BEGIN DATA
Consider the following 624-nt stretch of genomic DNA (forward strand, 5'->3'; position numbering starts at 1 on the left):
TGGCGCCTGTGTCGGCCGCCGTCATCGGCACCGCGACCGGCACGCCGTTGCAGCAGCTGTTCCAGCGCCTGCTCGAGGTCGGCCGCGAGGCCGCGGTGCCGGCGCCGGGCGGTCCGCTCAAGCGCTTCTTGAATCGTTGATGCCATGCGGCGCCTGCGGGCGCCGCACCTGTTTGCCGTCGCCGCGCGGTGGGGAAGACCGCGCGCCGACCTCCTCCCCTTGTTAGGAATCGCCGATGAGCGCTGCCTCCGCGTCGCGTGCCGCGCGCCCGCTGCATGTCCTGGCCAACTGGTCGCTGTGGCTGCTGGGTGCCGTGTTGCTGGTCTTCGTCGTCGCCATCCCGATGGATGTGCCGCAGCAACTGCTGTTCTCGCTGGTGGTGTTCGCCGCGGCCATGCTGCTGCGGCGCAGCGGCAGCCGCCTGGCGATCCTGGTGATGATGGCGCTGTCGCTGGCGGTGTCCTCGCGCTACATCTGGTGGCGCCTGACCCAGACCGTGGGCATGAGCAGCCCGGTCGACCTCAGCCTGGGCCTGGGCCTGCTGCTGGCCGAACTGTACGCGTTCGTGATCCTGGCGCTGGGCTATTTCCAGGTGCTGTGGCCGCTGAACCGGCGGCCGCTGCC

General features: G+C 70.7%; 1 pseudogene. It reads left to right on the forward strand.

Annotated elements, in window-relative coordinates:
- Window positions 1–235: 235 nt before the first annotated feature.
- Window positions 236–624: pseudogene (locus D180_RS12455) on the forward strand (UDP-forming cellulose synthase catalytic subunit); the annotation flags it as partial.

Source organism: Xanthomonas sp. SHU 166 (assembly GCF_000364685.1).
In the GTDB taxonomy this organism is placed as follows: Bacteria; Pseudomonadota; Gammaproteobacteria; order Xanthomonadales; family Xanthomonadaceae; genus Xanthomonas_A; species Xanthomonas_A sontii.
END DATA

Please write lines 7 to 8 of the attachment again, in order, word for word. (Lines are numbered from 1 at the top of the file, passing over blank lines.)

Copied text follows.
Source organism: Xanthomonas sp. SHU 166 (assembly GCF_000364685.1).
In the GTDB taxonomy this organism is placed as follows: Bacteria; Pseudomonadota; Gammaproteobacteria; order Xanthomonadales; family Xanthomonadaceae; genus Xanthomonas_A; species Xanthomonas_A sontii.